Colloidally induced smectitic fines migration: Existence of microquakes

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Abstract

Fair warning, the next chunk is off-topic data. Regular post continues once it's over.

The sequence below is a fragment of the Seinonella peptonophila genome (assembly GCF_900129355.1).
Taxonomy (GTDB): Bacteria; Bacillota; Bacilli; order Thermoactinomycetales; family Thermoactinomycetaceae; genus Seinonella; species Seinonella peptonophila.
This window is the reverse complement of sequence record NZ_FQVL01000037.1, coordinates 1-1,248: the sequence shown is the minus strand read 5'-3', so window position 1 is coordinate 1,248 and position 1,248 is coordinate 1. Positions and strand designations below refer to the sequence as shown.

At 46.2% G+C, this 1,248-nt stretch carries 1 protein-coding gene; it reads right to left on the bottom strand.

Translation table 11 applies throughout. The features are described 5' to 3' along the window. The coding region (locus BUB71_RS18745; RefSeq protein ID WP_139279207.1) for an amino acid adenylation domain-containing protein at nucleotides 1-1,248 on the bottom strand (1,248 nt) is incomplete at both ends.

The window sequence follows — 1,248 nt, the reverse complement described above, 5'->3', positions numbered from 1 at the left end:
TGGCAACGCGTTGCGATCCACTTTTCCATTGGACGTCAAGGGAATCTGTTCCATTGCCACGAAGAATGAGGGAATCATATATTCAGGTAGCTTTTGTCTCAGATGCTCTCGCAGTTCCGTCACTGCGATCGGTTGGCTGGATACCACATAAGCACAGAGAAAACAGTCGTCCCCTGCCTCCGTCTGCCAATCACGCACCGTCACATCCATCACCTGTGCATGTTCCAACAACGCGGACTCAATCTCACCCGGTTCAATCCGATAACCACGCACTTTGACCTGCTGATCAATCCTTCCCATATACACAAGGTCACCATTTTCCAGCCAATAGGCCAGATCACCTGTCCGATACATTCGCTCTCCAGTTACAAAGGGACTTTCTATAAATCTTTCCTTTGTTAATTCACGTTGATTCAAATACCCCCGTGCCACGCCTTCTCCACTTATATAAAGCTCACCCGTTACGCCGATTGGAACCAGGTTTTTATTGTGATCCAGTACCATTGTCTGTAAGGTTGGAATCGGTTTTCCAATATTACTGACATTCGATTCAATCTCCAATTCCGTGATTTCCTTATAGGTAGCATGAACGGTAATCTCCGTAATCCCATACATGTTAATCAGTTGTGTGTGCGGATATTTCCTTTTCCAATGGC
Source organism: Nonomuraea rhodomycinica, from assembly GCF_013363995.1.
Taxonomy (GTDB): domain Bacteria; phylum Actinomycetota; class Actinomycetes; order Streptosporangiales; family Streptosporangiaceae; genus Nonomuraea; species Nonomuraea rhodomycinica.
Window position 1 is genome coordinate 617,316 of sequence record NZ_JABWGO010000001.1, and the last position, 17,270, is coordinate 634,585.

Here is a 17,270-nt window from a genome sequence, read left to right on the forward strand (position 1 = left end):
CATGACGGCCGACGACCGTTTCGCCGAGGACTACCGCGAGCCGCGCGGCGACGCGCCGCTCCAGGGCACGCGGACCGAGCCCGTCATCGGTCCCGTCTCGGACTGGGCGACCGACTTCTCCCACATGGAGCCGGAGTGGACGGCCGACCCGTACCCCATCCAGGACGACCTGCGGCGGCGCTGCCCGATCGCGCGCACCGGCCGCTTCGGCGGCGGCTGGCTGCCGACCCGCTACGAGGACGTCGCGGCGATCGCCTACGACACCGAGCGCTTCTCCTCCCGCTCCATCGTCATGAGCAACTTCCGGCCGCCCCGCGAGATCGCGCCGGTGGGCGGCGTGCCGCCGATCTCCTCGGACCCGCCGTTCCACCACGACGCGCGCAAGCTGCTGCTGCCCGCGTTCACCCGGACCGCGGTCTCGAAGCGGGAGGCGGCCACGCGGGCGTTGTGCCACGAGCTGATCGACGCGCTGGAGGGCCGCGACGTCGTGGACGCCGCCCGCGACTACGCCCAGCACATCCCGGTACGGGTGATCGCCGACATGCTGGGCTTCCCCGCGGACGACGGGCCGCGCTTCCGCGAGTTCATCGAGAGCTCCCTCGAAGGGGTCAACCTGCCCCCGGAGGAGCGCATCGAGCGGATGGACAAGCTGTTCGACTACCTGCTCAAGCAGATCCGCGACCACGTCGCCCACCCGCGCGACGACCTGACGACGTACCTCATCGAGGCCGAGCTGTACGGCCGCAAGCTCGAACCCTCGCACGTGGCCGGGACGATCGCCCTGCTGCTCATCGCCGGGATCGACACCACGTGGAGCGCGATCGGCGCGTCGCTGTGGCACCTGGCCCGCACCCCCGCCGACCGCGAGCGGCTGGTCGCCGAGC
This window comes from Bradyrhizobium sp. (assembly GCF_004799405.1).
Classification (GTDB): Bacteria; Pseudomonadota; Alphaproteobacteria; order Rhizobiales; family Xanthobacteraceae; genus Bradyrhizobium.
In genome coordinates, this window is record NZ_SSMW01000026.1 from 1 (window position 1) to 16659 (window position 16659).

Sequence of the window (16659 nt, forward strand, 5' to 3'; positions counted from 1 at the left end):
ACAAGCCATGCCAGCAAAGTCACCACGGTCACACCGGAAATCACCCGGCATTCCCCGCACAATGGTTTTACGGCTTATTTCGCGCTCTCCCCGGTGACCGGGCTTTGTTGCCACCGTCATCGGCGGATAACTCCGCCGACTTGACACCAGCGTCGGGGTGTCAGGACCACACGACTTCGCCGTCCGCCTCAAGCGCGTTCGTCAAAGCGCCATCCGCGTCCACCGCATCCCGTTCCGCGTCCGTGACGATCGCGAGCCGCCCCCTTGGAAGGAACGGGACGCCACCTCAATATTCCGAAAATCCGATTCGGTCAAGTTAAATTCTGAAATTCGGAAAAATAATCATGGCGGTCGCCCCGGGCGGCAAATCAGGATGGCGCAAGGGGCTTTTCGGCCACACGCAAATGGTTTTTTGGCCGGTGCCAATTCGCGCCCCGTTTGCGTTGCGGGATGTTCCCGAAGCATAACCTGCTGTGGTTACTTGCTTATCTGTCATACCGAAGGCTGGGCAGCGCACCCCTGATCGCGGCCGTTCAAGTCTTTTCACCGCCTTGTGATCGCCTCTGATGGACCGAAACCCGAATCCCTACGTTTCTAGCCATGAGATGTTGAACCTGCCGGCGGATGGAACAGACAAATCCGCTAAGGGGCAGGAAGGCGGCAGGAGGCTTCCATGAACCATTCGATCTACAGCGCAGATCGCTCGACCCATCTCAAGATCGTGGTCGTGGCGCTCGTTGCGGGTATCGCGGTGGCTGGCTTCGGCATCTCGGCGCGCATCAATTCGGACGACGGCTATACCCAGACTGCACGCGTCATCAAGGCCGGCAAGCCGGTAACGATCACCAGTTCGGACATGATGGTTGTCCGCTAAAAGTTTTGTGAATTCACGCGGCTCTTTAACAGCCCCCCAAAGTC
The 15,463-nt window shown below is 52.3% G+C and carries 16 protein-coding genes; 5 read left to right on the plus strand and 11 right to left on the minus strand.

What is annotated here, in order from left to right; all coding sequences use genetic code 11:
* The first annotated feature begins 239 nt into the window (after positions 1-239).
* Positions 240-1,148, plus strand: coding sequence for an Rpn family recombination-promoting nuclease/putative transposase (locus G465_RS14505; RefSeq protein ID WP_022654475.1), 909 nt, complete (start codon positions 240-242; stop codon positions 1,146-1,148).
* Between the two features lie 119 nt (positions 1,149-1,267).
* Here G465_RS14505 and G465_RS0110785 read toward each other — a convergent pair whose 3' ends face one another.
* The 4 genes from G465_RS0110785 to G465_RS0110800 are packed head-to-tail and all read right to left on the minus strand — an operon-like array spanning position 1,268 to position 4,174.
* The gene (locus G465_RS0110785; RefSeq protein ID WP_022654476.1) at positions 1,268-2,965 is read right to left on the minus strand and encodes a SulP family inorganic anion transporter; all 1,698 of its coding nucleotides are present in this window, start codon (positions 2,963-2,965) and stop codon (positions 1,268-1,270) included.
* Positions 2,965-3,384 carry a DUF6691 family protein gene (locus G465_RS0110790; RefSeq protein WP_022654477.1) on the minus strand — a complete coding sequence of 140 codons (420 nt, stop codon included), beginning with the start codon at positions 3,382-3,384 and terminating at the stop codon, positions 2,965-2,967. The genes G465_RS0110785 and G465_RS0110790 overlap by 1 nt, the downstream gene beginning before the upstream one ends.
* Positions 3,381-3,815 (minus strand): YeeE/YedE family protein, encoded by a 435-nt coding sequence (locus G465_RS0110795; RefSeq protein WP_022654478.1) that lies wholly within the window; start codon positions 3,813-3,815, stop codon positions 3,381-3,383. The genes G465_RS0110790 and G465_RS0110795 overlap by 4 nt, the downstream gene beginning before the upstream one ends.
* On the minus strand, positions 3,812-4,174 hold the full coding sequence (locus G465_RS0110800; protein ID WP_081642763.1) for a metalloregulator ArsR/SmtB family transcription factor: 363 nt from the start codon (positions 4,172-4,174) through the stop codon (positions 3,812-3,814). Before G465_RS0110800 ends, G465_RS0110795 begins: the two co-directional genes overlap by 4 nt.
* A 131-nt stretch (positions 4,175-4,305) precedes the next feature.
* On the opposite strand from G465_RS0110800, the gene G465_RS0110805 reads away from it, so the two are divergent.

The phenomenon of colloidally induced fines migration is a challenge of both scientific and industrial importance. Its occurrence impacts permeability reduction and alteration of flow pathways in porous media, particulate contaminant migration in groundwater flow, and filtration. The release of smectitic fines is a threshold type of process resulting from discontinuous jumps, called microquakes in the interlayer spacing. There is a critical salt concentration at which these microquakes occur and produce fines migration in the porous media. The changes in the microstructure with decreasing salt concentration were analyzed using X-ray diffraction. The transition between crystalline and osmotic swelling regime is also shown to depend on the type of cation. A mathematical model developed using colloidal principles predicts the swelling behavior of smectites in aqueous solutions. The model can predict the transition of swelling from crystalline to osmotic regimes and explain the effect of different cations on the transition.

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